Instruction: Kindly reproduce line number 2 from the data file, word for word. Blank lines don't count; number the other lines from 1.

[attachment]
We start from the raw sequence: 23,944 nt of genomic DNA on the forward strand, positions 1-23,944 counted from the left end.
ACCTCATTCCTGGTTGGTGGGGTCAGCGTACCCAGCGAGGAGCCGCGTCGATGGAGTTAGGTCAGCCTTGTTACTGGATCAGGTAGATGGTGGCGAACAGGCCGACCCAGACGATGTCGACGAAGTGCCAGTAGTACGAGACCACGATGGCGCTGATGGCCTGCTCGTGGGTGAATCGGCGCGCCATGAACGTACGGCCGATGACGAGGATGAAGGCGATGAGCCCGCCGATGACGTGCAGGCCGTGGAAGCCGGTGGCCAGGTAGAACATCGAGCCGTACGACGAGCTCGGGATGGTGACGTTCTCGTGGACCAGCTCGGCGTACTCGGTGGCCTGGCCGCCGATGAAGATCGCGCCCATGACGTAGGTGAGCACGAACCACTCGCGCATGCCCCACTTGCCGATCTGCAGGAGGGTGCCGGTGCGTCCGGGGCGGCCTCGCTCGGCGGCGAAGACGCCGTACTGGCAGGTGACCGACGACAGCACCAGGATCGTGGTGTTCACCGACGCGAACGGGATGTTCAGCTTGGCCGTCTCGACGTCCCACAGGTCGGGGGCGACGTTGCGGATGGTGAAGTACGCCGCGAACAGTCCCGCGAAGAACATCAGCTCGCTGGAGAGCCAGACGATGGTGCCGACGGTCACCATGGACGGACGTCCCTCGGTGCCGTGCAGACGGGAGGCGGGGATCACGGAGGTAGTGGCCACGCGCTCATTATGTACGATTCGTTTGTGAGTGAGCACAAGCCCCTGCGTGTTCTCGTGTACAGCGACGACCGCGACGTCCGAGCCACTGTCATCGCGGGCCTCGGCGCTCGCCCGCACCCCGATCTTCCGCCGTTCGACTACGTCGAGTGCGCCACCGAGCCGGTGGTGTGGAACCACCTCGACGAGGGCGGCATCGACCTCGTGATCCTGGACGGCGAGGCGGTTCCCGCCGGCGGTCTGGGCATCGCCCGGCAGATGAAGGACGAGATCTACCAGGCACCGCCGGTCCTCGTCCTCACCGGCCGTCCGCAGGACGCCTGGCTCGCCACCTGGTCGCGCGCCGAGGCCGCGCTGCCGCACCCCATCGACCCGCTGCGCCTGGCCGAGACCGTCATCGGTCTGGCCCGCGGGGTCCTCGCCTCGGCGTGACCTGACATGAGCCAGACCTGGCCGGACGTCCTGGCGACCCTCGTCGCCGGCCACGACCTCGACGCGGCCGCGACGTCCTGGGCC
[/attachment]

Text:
ACCTCATTCCTGGTTGGTGGGGTCAGCGTACCCAGCGAGGAGCCGCGTCGATGGAGTTAGGTCAGCCTTGTTACTGGATCAGGTAGATGGTGGCGAACAGGCCGACCCAGACGATGTCGACGAAGTGCCAGTAGTACGAGACCACGATGGCGCTGATGGCCTGCTCGTGGGTGAATCGGCGCGCCATGAACGTACGGCCGATGACGAGGATGAAGGCGATGAGCCCGCCGATGACGTGCAGGCCGTGGAAGCCGGTGGCCAGGTAGAACATCGAGCCGTACGACGAGCTCGGGATGGTGACGTTCTCGTGGACCAGCTCGGCGTACTCGGTGGCCTGGCCGCCGATGAAGATCGCGCCCATGACGTAGGTGAGCACGAACCACTCGCGCATGCCCCACTTGCCGATCTGCAGGAGGGTGCCGGTGCGTCCGGGGCGGCCTCGCTCGGCGGCGAAGACGCCGTACTGGCAGGTGACCGACGACAGCACCAGGATCGTGGTGTTCACCGACGCGAACGGGATGTTCAGCTTGGCCGTCTCGACGTCCCACAGGTCGGGGGCGACGTTGCGGATGGTGAAGTACGCCGCGAACAGTCCCGCGAAGAACATCAGCTCGCTGGAGAGCCAGACGATGGTGCCGACGGTCACCATGGACGGACGTCCCTCGGTGCCGTGCAGACGGGAGGCGGGGATCACGGAGGTAGTGGCCACGCGCTCATTATGTACGATTCGTTTGTGAGTGAGCACAAGCCCCTGCGTGTTCTCGTGTACAGCGACGACCGCGACGTCCGAGCCACTGTCATCGCGGGCCTCGGCGCTCGCCCGCACCCCGATCTTCCGCCGTTCGACTACGTCGAGTGCGCCACCGAGCCGGTGGTGTGGAACCACCTCGACGAGGGCGGCATCGACCTCGTGATCCTGGACGGCGAGGCGGTTCCCGCCGGCGGTCTGGGCATCGCCCGGCAGATGAAGGACGAGATCTACCAGGCACCGCCGGTCCTCGTCCTCACCGGCCGTCCGCAGGACGCCTGGCTCGCCACCTGGTCGCGCGCCGAGGCCGCGCTGCCGCACCCCATCGACCCGCTGCGCCTGGCCGAGACCGTCATCGGTCTGGCCCGCGGGGTCCTCGCCTCGGCGTGACCTGACATGAGCCAGACCTGGCCGGACGTCCTGGCGACCCTCGTCGCCGGCCACGACCTCGACGCGGCCGCGACGTCCTGGGCC